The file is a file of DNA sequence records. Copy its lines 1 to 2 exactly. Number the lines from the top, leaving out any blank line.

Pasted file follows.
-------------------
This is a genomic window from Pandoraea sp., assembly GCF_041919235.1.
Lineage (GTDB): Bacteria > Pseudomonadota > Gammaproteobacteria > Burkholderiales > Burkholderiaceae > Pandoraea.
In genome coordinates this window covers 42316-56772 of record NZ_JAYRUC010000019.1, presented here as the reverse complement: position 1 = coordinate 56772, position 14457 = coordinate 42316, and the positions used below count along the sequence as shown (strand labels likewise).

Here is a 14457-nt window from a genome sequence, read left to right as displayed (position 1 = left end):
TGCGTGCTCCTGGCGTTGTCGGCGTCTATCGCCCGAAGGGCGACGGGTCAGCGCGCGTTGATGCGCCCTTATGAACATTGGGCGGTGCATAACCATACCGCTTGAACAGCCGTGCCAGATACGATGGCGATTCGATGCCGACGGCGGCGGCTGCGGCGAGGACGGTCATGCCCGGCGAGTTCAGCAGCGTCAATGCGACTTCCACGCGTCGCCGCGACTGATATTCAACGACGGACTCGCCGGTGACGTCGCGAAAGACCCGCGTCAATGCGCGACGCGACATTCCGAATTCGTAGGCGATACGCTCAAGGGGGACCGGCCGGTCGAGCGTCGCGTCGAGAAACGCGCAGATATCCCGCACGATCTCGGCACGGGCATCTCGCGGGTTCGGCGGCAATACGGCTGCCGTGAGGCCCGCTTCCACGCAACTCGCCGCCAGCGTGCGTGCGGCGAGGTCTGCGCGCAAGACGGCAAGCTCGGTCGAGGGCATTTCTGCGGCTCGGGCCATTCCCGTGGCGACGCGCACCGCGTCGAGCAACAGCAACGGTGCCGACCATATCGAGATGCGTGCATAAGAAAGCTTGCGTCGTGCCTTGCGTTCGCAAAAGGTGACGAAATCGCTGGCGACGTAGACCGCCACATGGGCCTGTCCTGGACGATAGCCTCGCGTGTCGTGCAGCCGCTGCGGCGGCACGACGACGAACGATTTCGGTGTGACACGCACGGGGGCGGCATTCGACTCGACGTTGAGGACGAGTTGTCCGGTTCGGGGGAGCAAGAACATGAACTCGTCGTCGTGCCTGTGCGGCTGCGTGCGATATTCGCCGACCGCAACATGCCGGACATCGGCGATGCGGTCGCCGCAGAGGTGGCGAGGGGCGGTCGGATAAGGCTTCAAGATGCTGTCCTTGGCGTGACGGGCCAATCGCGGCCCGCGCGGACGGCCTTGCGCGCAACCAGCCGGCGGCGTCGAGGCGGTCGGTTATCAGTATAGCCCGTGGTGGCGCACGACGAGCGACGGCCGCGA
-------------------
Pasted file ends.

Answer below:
This is a genomic window from Pandoraea sp., assembly GCF_041919235.1.
Lineage (GTDB): Bacteria > Pseudomonadota > Gammaproteobacteria > Burkholderiales > Burkholderiaceae > Pandoraea.